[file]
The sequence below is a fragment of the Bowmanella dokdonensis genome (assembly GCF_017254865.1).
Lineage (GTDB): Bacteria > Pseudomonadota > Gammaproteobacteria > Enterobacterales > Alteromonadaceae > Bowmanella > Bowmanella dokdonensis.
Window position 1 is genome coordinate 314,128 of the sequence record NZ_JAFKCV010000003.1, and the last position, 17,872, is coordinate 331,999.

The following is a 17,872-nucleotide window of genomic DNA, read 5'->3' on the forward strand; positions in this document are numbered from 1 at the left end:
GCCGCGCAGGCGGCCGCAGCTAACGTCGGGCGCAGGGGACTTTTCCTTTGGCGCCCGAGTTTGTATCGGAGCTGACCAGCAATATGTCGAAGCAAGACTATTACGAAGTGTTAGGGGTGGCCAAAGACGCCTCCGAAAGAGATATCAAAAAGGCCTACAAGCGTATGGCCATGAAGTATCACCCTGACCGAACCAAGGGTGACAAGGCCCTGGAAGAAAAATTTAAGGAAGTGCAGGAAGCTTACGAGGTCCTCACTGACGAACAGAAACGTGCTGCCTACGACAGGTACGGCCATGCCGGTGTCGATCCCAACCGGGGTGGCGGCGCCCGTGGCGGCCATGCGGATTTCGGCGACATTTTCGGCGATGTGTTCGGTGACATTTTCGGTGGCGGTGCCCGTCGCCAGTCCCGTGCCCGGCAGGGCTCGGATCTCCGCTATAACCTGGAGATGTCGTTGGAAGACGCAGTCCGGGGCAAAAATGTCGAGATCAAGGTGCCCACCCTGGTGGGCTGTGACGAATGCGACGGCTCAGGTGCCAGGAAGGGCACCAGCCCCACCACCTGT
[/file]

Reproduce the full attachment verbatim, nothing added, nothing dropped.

The sequence below is a fragment of the Bowmanella dokdonensis genome (assembly GCF_017254865.1).
Lineage (GTDB): Bacteria > Pseudomonadota > Gammaproteobacteria > Enterobacterales > Alteromonadaceae > Bowmanella > Bowmanella dokdonensis.
Window position 1 is genome coordinate 314,128 of the sequence record NZ_JAFKCV010000003.1, and the last position, 17,872, is coordinate 331,999.

The following is a 17,872-nucleotide window of genomic DNA, read 5'->3' on the forward strand; positions in this document are numbered from 1 at the left end:
GCCGCGCAGGCGGCCGCAGCTAACGTCGGGCGCAGGGGACTTTTCCTTTGGCGCCCGAGTTTGTATCGGAGCTGACCAGCAATATGTCGAAGCAAGACTATTACGAAGTGTTAGGGGTGGCCAAAGACGCCTCCGAAAGAGATATCAAAAAGGCCTACAAGCGTATGGCCATGAAGTATCACCCTGACCGAACCAAGGGTGACAAGGCCCTGGAAGAAAAATTTAAGGAAGTGCAGGAAGCTTACGAGGTCCTCACTGACGAACAGAAACGTGCTGCCTACGACAGGTACGGCCATGCCGGTGTCGATCCCAACCGGGGTGGCGGCGCCCGTGGCGGCCATGCGGATTTCGGCGACATTTTCGGCGATGTGTTCGGTGACATTTTCGGTGGCGGTGCCCGTCGCCAGTCCCGTGCCCGGCAGGGCTCGGATCTCCGCTATAACCTGGAGATGTCGTTGGAAGACGCAGTCCGGGGCAAAAATGTCGAGATCAAGGTGCCCACCCTGGTGGGCTGTGACGAATGCGACGGCTCAGGTGCCAGGAAGGGCACCAGCCCCACCACCTGT